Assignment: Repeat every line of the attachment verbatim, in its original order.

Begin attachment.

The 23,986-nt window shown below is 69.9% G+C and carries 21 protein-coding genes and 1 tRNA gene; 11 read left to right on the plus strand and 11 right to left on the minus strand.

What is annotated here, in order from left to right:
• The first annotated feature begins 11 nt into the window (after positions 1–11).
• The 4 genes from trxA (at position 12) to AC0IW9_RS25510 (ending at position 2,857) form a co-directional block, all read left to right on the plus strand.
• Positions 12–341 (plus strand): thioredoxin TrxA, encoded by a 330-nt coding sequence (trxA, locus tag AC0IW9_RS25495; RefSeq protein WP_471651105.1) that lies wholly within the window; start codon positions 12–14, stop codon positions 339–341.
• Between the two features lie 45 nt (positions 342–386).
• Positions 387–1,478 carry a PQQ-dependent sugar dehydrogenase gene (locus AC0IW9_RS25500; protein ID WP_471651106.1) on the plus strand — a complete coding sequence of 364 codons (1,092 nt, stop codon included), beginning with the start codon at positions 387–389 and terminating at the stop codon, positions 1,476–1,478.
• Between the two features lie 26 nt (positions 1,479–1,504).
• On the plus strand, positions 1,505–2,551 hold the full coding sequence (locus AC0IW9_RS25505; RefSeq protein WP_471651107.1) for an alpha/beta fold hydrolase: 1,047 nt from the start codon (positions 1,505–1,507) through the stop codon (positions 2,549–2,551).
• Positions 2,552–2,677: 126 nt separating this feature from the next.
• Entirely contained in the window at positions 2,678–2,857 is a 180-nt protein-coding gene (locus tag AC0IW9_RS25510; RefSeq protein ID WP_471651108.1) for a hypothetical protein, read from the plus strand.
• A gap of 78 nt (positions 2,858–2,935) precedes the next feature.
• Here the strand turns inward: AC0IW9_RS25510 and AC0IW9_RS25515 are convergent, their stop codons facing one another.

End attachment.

The 23,986-nt window shown below is 69.9% G+C and carries 21 protein-coding genes and 1 tRNA gene; 11 read left to right on the plus strand and 11 right to left on the minus strand.

What is annotated here, in order from left to right:
• The first annotated feature begins 11 nt into the window (after positions 1–11).
• The 4 genes from trxA (at position 12) to AC0IW9_RS25510 (ending at position 2,857) form a co-directional block, all read left to right on the plus strand.
• Positions 12–341 (plus strand): thioredoxin TrxA, encoded by a 330-nt coding sequence (trxA, locus tag AC0IW9_RS25495; RefSeq protein WP_471651105.1) that lies wholly within the window; start codon positions 12–14, stop codon positions 339–341.
• Between the two features lie 45 nt (positions 342–386).
• Positions 387–1,478 carry a PQQ-dependent sugar dehydrogenase gene (locus AC0IW9_RS25500; protein ID WP_471651106.1) on the plus strand — a complete coding sequence of 364 codons (1,092 nt, stop codon included), beginning with the start codon at positions 387–389 and terminating at the stop codon, positions 1,476–1,478.
• Between the two features lie 26 nt (positions 1,479–1,504).
• On the plus strand, positions 1,505–2,551 hold the full coding sequence (locus AC0IW9_RS25505; RefSeq protein WP_471651107.1) for an alpha/beta fold hydrolase: 1,047 nt from the start codon (positions 1,505–1,507) through the stop codon (positions 2,549–2,551).
• Positions 2,552–2,677: 126 nt separating this feature from the next.
• Entirely contained in the window at positions 2,678–2,857 is a 180-nt protein-coding gene (locus tag AC0IW9_RS25510; RefSeq protein ID WP_471651108.1) for a hypothetical protein, read from the plus strand.
• A gap of 78 nt (positions 2,858–2,935) precedes the next feature.
• Here the strand turns inward: AC0IW9_RS25510 and AC0IW9_RS25515 are convergent, their stop codons facing one another.